Masks are compulsory in open public spaces across Poland, apart from parks, forests and National Parks. Children under 4 are not required to wear masks. If there are medical reasons why you cannot wear a mask, you must carry a doctor’s note with you explaining this. When outside, you should keep a 1.5 metre distance from others, unless you are a parent with a child under 13 or the carer of a disabled person.
    You must also wear a mask at all times in enclosed spaces, on public transport, in taxis or in an open space where you are unable to maintain a 1.5 metre distance. You do not need to wear a mask in a private car. Police and sanitary inspectors are entitled to issue you with an on-the-spot fine (approximately PLN500) if you are found not to be wearing a mask when you should. Further prosecution could result in a fine of up to PLN 30,000 for failing to follow sanitary rules.
    Seniors, aged 70 and over have been requested to stay at home, leaving only for work or necessities.
    Public gatherings are limited to 5 people, excluding households bigger than 5 members and workplaces. Private gatherings may include no more than 5 people, excluding household members. There are restrictions on the number of people attending religious services and funerals. There is a nationwide ban on weddings and wakes.
    Public transport is operating with 50% capacity seating to maintain appropriate distance between passengers. You can still use taxis. Masks must be worn at all times.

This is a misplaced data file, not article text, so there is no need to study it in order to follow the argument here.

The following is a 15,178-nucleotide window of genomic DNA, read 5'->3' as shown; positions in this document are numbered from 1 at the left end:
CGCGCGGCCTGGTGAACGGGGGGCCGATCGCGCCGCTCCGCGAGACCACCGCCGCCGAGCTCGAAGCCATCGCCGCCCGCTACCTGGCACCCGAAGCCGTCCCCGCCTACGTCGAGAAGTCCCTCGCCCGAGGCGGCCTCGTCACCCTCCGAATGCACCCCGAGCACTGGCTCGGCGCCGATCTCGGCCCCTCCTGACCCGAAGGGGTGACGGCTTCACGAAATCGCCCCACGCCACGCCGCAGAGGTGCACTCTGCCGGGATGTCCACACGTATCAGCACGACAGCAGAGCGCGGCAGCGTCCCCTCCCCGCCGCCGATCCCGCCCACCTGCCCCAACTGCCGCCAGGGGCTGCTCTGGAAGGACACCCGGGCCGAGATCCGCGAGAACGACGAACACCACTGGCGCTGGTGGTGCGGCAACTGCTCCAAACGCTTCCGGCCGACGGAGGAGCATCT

Cultural institutions, such as museums, theatres, cinemas
    and cultural centres will be closed until at least 31 January 2021.
    National Forests, parks and beaches are open but could be closed at short notice.
    Customer numbers are limited in shops. This might mean you have to queue for entry. In all areas of Poland a mask must be worn inside shops and hand sanitiser must be used where provided. ‘Seniors only’ hours are in place between 10am to 12 noon on weekdays for those aged 60 and over. These apply to shops, pharmacies and post offices. Shopping malls and retail parks are closed, except for some shops providing essential services or goods (hairdressers, grocery shops, telecommunications, books, pharmacies, drug stores, pet stores, opticians and furniture stores). Petrol stations, car washes and car/motorbike repair centres remain op
    en. Banks, insurance providers and post offices also remain open. Restaurants, cafes and pubs are closed, and can only provide a takeaway/delivery service. Sporting events are not permitted with audiences, but may take place without an audience. All cultural events continue to be suspended until further notice. Libraries may open with strict sanitary procedures in place.
    Swimming pools, gyms, sanatoriums, ski slopes and aqua parks remain closed. Tanning salons, massage salons and tattoo parlours remain open, with strict hygiene rules in place including limits on numbers of people, but these could be closed at short notice.